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Janson v. Janson

Court of Appeals of Utah

June 20, 2019

Deidre Sue Janson, Appellant,
v.
Jeffrey Alan Janson, Appellee.

          Third District Court, Salt Lake Department The Honorable Andrew H. Stone No. 164906327

          Jamie Carpenter, Attorney for Appellant

          Kara L. Barton and Ashley Wood, Attorneys for Appellee

          Judge Michele M. Christiansen Forster authored this Opinion, in which Judges Gregory K. Orme and Diana Hagen concurred.

          OPINION

          CHRISTIANSEN FORSTER, JUDGE.

         ¶1 Deidre Sue Janson appeals the district court's order denying her motion to set aside a written stipulation (the Stipulation) entered in her divorce action against Jeffrey Alan Janson. We affirm.

         BACKGROUND

         ¶2 The parties entered into the Stipulation following mediation on November 14, 2016, to resolve the issues in their divorce. As part of the Stipulation, Deidre[1] agreed to pay Jeffrey alimony of $2, 500 per month for eighteen months and $1, 500 per month for an additional eighteen months.

         ¶3 The Stipulation awarded the marital home to Jeffrey. Deidre was awarded half of the equity in the home, less $45, 000 that constituted Jeffrey's inherited funds. The Stipulation also divided the equity in the parties' vehicles, requiring Deidre to pay Jeffrey $13, 178 from her share of the parties' bank accounts to equalize the vehicle equity disparity.

         ¶4 The parties had a number of retirement funds and accounts. Regarding the retirement, the parties agreed as follows:

12. [Deidre] has the following retirement accounts: Utah Retirement in the amount of approximately $72, 440; General Electric in the approximate amount of $100, 435; Roth IRA in the approximate amount of $18, 252; FDIC in the approximate amount of $16, 719 and $17, 431; and Utah Pension in the amount of $15, 281.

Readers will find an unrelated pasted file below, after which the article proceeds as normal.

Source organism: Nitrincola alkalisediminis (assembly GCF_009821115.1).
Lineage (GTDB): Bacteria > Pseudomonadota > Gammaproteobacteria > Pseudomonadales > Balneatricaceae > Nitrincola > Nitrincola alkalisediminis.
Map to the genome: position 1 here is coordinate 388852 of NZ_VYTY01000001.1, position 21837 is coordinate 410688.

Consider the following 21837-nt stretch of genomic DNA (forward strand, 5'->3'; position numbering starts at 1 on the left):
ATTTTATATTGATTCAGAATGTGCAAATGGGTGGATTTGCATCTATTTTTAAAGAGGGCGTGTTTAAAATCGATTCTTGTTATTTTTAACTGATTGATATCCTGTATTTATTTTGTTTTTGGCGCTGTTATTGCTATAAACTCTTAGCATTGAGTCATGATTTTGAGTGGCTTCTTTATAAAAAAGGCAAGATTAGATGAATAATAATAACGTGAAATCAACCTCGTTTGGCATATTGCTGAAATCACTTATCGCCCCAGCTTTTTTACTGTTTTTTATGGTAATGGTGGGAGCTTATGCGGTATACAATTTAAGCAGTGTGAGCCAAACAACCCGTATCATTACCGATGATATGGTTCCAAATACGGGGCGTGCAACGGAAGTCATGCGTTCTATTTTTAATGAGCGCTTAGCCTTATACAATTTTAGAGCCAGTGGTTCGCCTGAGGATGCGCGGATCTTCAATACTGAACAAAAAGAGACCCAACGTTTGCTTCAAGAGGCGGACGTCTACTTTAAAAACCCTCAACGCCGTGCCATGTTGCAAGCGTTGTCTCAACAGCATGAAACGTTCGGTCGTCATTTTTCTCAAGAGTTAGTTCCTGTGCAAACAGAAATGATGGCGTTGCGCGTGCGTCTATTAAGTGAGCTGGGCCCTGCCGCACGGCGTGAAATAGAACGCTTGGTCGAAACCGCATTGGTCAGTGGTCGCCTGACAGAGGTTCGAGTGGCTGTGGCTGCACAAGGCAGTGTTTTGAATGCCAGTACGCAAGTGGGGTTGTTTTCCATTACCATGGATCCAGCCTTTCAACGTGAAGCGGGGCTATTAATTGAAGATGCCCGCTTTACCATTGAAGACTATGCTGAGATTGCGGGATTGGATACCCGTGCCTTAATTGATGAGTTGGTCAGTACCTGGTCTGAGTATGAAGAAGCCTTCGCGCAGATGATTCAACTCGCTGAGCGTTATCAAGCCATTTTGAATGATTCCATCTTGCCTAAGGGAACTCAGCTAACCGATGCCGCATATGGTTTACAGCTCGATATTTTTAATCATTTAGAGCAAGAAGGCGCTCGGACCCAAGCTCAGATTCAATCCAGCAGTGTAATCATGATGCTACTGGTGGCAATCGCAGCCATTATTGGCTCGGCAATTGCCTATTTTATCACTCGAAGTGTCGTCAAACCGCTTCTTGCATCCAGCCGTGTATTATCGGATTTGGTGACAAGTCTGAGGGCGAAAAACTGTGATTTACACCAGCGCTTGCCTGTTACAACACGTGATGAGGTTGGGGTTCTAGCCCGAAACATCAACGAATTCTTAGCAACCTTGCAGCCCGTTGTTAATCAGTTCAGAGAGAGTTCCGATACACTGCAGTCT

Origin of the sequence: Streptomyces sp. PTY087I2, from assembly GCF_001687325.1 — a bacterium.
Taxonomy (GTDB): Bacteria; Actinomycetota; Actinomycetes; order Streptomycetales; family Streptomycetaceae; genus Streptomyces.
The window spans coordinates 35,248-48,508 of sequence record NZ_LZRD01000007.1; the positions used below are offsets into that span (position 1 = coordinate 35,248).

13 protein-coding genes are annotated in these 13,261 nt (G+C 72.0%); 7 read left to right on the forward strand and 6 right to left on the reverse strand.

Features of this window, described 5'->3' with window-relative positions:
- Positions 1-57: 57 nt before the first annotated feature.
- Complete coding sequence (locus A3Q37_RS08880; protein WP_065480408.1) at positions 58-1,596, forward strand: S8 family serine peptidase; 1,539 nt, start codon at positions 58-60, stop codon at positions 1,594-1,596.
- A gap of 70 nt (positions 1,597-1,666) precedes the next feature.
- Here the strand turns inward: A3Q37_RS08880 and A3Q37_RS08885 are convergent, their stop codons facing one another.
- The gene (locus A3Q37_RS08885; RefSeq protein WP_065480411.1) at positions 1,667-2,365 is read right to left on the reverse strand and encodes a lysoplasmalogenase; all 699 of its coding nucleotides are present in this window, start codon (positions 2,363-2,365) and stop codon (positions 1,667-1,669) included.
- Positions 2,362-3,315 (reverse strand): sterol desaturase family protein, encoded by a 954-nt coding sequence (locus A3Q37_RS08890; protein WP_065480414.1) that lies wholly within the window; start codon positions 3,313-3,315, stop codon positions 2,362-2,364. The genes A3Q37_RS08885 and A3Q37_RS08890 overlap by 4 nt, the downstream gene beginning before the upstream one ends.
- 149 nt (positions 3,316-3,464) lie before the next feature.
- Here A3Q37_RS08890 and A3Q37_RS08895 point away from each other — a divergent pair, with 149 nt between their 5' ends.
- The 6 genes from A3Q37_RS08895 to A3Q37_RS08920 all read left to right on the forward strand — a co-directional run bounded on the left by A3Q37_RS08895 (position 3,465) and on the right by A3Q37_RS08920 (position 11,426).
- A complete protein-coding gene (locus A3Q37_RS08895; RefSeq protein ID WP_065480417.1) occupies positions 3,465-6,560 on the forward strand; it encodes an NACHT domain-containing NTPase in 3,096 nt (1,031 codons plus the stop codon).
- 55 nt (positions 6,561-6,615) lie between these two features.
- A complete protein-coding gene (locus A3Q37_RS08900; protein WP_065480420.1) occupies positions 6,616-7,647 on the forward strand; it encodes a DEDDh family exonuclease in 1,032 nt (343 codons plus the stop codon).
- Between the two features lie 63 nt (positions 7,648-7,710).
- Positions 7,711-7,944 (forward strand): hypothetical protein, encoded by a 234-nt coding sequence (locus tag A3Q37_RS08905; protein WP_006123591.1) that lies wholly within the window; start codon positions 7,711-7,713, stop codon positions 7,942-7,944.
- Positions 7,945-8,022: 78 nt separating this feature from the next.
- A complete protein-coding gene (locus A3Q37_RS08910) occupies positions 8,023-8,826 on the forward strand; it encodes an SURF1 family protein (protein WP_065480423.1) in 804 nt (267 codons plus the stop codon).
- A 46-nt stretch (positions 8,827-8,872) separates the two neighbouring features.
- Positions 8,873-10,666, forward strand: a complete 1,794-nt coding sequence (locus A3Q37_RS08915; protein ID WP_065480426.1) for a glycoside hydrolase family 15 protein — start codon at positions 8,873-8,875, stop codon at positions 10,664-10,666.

13. [Jeffrey] has the following retirement accounts: Fidelity in the approximate amount of $22, 012; Bernstein in the approximate amount of $18, 305.
14. The above retirement accounts will be divided equally between the parties. In addition [Deidre] has a premarital IRA in the approximate amount of $17, 682 which is her separate property.
15. [Jeffrey's] Alliant Technical Systems Pension plan which will be divided pursuant to the Woodward formula.
16. The parties will share equally the cost of any qualified domestic relation order.

         ¶5 On January 12, 2017, Deidre moved to set aside the Stipulation on the ground that there was not a meeting of the minds regarding various provisions in the agreement. She asserted that she "did not receive [Jeffrey's] financial disclosures until the morning of mediation and was not able to consult with her attorney prior to mediation." She asserted that because her Utah pension was listed with its approximate value alongside the other retirement accounts, her understanding was that Jeffrey was to receive only half of the listed $15, 281 partial lump sum value of that pension rather than half of the entire monthly payment amount as determined by a qualified domestic relations order (QDRO). According to Deidre, the total value of Jeffrey's half of the pension if the monthly payment option were utilized would amount to approximately $80, 000. Deidre claimed that had she understood that Jeffrey would be entitled to half of the entire Utah pension, she would not have agreed to provisions granting Jeffrey premarital equity in the home. She pointed to the lack of specific dates for the accounts to be divided and the impracticality of preparing a QDRO for every retirement account as support for her assertion that the Stipulation should be interpreted as granting Jeffrey only half of the stated partial lump sum value of her Utah pension account.[2]

         ¶6 Jeffrey opposed the motion to set aside the Stipulation, pointing out that his financial declaration was provided to Deidre well in advance of mediation and that she was represented by counsel at the mediation. He also explained the discrepancy between how the Stipulation described the division of his pension account and how it described the division of Deidre's-his account had been partially accrued prior to the marriage, whereas Deidre's had been accrued entirely during the period of the marriage. He asserted that Deidre was aware that an equal division of her pension could result in him receiving half of the monthly payments rather than half of the partial lump sum payout value because her own financial declaration included a summary of the various payout options. Jeffrey also asserted that only three QDROs, at maximum, were necessary to divide the retirement accounts.

         ¶7 In responding to Jeffrey's memorandum in opposition to her motion, Deidre raised additional issues impacting the Stipulation's alimony award-she indicated that after filing the motion to set aside, she was involuntarily terminated from her job without notice, that the loss of her job precluded her from continuing to pay alimony, and that Jeffrey had become eligible to draw on his social security and retirement ...


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